via Pexels

Two men exchanging rings in a wedding ceremony.

Christopher Landis, a choir director at Hingham Middle School in Massachusetts, didn’t tell his students he was engaged to Joe Michienzie three years ago. According to Inside Edition, whenever they asked who Michienzie was, Christopher would say, "That's Joe. He's my friend."

Landis kept his relationship a secret in front of his students because he wasn’t sure how their parents would react. Sadly, even today, LGBTQ people still have to be discreet about their personal lives in some professions.

This is sad for the teachers who have to stay closeted and also for the LGBTQ students who miss out on having a positive role model.

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This is the most important van in NYC… and it’s full of socks.

How can socks make such a huge difference? You'd be surprised.

all photos provided by Coalition for The Homeless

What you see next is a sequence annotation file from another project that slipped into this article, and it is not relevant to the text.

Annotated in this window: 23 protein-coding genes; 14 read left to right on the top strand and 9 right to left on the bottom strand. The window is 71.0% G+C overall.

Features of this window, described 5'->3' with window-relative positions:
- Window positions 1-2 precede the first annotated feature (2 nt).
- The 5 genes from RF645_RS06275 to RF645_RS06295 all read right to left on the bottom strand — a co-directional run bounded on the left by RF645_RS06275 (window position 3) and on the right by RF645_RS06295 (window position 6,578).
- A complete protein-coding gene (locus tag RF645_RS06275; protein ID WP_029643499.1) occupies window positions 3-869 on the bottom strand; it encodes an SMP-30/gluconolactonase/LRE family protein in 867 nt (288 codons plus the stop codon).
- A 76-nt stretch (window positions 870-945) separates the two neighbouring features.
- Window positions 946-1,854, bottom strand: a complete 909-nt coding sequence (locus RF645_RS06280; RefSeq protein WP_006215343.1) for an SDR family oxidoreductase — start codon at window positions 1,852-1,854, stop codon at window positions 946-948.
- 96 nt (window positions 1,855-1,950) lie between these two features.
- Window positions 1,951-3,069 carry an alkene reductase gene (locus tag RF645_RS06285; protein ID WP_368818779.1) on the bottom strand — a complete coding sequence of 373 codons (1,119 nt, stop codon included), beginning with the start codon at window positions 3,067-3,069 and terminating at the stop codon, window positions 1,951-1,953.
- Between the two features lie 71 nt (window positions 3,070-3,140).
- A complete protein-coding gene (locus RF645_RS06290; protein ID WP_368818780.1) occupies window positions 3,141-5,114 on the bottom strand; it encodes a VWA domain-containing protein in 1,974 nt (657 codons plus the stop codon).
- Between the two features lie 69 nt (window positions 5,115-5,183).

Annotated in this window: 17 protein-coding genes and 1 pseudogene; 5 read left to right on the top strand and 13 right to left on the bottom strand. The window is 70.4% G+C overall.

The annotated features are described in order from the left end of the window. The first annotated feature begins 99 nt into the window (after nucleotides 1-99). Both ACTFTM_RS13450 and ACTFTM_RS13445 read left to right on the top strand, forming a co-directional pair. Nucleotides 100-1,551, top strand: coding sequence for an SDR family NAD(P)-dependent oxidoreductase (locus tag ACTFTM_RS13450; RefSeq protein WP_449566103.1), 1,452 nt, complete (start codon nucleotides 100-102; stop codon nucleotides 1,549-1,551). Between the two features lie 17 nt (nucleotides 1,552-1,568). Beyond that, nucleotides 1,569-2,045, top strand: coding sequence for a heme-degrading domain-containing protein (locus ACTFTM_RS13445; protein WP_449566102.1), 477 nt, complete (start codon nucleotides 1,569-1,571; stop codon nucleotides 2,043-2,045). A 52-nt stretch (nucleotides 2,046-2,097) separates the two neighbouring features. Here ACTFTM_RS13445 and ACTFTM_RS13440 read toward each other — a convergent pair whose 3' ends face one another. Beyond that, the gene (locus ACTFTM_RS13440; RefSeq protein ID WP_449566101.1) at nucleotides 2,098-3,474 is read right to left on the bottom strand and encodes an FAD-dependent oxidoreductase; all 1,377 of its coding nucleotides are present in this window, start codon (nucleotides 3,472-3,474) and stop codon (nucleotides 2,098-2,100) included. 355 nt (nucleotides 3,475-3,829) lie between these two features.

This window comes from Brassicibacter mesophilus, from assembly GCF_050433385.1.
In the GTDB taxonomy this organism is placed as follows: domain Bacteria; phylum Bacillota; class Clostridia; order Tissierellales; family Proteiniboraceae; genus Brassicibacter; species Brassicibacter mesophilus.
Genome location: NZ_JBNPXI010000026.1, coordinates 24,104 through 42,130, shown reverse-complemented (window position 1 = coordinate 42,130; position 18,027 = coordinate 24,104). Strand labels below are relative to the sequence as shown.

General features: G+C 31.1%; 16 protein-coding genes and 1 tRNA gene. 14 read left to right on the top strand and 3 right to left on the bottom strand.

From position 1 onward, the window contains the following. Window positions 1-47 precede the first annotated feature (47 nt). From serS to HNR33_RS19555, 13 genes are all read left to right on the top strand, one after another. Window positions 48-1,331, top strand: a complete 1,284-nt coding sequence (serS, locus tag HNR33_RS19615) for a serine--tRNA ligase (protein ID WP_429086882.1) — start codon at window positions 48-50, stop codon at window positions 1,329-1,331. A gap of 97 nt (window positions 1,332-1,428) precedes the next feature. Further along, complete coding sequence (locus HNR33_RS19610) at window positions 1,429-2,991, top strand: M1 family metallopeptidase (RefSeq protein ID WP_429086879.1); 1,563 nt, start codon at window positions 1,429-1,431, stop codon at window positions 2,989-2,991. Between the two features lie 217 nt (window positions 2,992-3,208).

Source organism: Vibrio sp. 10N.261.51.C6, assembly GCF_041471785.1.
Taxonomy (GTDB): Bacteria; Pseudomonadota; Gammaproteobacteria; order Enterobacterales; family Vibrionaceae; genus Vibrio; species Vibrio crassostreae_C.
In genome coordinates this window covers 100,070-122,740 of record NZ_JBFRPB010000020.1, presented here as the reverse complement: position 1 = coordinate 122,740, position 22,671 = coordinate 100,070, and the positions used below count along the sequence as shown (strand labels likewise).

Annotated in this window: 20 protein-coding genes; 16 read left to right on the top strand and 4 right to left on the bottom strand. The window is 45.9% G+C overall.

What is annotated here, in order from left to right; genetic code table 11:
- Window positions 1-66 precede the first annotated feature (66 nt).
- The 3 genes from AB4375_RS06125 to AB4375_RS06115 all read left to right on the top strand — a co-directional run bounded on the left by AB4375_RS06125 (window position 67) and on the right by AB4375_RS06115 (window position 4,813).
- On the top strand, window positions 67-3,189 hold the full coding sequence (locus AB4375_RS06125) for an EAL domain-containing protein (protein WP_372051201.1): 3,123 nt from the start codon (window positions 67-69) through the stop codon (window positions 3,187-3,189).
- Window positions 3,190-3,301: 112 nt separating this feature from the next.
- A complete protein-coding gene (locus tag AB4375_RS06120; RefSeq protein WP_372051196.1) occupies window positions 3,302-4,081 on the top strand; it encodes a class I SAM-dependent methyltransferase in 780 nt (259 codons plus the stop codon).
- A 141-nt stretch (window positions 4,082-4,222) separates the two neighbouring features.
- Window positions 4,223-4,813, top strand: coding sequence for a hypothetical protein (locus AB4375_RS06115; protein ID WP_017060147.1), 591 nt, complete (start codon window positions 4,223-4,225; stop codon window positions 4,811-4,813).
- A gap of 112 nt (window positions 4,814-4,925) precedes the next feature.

Every night, the van delivers nourishment in all kinds of ways to those who need it most

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Homelessness in New York City has reached its highest levels since the Great Depression of the 1930s. Over 50,000 people sleep each night in a shelter, while thousands of others rely on city streets, the subway system and other public locations as spaces to rest.

That’s why this meal (and sock) delivery van is an effective resource for providing aid to those experiencing homelessness in New York City.

Every night of the year, from 7pm to 9:30, the Coalition for the Homeless drives a small fleet of vans to over 25 stops throughout upper and lower Manhattan and in the Bronx. At each stop, adults and families in need can receive a warm meal, a welcoming smile from volunteers, and a fresh, comfy new pair of Bombas socks. Socks may be even more important than you think.

Bombas was founded in 2013 after the discovery that socks were the #1 most requested clothing item at homeless shelters.

Access to fresh, clean socks is often limited for individuals experiencing homelessness—whether someone is living on the street and walking for much of the day, or is unstably housed without reliable access to laundry or storage. And for individuals experiencing or at risk of homelessness —expenses might need to be prioritized for more critical needs like food, medication, school supplies, or gas. Used socks can’t be donated to shelters for hygienic reasons, making this important item even more difficult to supply to those who need it the most.